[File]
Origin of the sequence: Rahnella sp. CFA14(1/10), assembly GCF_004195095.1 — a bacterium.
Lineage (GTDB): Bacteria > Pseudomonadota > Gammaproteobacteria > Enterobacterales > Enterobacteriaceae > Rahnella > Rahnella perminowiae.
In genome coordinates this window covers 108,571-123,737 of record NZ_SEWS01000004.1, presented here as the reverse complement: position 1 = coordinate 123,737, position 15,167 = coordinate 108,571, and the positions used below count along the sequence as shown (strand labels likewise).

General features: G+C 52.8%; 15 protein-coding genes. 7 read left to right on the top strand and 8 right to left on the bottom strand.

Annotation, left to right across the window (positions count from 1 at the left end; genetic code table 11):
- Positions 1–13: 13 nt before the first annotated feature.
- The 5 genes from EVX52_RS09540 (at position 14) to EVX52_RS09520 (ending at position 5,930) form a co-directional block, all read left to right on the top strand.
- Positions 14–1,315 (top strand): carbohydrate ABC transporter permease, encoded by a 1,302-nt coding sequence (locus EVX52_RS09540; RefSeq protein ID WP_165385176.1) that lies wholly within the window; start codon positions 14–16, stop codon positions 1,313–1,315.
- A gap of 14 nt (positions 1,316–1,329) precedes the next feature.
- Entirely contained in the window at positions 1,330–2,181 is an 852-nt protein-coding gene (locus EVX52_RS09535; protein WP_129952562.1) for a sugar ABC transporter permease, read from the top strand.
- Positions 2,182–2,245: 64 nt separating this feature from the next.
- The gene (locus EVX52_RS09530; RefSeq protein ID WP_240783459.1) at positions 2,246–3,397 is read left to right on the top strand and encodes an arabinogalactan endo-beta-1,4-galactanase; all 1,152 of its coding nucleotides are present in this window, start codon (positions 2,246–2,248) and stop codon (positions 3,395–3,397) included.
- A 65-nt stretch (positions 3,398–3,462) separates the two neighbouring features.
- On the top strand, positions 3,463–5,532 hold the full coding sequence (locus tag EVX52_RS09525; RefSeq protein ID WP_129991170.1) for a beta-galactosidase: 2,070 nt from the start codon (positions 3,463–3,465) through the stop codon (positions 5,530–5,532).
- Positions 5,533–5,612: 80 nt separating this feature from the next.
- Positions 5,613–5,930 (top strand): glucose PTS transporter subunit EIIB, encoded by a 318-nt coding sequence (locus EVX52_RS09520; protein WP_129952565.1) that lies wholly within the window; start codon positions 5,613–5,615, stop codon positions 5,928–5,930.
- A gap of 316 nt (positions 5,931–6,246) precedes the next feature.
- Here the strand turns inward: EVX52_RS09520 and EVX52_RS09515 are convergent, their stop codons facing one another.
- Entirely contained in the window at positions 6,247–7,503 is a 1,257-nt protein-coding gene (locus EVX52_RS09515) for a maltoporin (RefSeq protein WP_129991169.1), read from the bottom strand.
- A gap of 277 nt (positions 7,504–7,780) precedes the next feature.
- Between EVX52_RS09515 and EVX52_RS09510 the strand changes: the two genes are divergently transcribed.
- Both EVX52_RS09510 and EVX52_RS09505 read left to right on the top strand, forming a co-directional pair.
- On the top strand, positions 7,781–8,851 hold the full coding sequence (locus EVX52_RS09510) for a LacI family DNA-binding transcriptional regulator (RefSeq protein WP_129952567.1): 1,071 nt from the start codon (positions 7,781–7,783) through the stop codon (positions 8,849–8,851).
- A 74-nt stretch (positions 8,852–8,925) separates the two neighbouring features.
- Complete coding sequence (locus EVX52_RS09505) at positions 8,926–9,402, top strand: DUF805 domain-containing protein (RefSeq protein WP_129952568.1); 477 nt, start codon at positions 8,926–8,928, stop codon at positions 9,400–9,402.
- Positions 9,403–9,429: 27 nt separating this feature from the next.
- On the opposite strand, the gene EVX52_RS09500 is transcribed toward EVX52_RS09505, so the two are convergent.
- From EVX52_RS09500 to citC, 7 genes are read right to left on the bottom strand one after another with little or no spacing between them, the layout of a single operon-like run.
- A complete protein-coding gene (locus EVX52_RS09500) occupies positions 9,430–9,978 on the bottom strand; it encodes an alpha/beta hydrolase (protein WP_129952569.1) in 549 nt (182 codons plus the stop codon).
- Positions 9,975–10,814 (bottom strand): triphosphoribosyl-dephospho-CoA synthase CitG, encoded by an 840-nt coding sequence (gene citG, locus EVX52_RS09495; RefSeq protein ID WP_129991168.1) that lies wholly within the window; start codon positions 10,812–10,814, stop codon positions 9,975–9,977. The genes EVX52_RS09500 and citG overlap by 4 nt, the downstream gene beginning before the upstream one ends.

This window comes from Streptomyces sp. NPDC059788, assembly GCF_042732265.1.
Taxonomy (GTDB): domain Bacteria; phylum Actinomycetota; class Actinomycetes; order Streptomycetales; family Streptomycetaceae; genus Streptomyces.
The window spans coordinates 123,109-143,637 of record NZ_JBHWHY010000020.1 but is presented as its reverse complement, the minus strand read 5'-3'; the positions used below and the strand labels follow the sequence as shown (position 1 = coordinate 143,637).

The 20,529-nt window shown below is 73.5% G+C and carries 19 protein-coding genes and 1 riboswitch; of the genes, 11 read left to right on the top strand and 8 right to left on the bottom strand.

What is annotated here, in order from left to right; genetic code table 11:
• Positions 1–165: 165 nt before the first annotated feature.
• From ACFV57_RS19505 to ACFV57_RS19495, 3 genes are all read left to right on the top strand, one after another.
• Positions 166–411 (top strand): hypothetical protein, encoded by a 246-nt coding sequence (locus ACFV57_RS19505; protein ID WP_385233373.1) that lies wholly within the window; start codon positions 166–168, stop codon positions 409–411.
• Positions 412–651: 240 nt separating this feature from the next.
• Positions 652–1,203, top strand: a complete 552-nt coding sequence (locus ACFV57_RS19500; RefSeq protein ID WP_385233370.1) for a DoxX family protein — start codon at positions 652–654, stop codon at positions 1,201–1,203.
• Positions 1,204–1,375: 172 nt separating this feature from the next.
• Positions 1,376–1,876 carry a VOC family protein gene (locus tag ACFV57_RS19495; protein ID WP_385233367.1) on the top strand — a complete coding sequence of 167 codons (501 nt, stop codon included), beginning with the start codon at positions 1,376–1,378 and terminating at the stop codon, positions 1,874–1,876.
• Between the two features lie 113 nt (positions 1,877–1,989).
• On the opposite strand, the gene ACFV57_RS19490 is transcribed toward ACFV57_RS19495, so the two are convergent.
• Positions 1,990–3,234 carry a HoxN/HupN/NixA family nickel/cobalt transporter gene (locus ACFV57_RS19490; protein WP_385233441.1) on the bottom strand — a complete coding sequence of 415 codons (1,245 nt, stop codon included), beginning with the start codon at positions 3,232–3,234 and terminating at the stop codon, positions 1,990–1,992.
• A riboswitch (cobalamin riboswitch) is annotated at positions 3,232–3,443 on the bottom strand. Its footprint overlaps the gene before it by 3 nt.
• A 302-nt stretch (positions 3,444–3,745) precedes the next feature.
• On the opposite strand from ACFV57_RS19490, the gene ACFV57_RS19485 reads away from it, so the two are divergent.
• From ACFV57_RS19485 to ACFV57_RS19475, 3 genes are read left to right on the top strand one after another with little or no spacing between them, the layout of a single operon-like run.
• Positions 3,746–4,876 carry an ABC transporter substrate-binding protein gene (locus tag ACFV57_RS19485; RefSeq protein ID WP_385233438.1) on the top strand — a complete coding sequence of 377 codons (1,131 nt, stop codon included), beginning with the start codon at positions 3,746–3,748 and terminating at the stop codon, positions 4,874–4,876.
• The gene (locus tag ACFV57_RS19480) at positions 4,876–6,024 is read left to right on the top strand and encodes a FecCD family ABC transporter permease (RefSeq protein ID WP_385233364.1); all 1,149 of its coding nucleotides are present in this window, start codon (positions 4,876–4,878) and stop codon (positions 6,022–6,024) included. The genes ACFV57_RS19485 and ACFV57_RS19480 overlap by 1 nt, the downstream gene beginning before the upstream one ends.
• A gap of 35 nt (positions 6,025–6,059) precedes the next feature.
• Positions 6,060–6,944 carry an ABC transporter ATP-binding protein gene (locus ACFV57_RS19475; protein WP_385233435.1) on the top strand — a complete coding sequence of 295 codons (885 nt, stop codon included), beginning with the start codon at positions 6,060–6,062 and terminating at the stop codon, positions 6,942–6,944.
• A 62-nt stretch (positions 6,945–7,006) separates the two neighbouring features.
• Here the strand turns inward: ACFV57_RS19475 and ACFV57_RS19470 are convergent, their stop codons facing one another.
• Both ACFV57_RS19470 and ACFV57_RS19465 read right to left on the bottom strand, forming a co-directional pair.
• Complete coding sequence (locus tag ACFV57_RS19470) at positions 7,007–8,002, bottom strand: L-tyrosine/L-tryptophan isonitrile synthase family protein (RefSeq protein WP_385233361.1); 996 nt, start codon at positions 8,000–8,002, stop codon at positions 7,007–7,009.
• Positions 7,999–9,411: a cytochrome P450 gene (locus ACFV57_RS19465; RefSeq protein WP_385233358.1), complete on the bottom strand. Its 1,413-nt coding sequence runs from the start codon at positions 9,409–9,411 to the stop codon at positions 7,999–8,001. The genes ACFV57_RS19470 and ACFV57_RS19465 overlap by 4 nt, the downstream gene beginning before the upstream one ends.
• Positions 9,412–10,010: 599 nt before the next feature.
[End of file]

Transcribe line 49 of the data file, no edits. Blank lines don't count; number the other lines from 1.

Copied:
• From ACFV57_RS19485 to ACFV57_RS19475, 3 genes are read left to right on the top strand one after another with little or no spacing between them, the layout of a single operon-like run.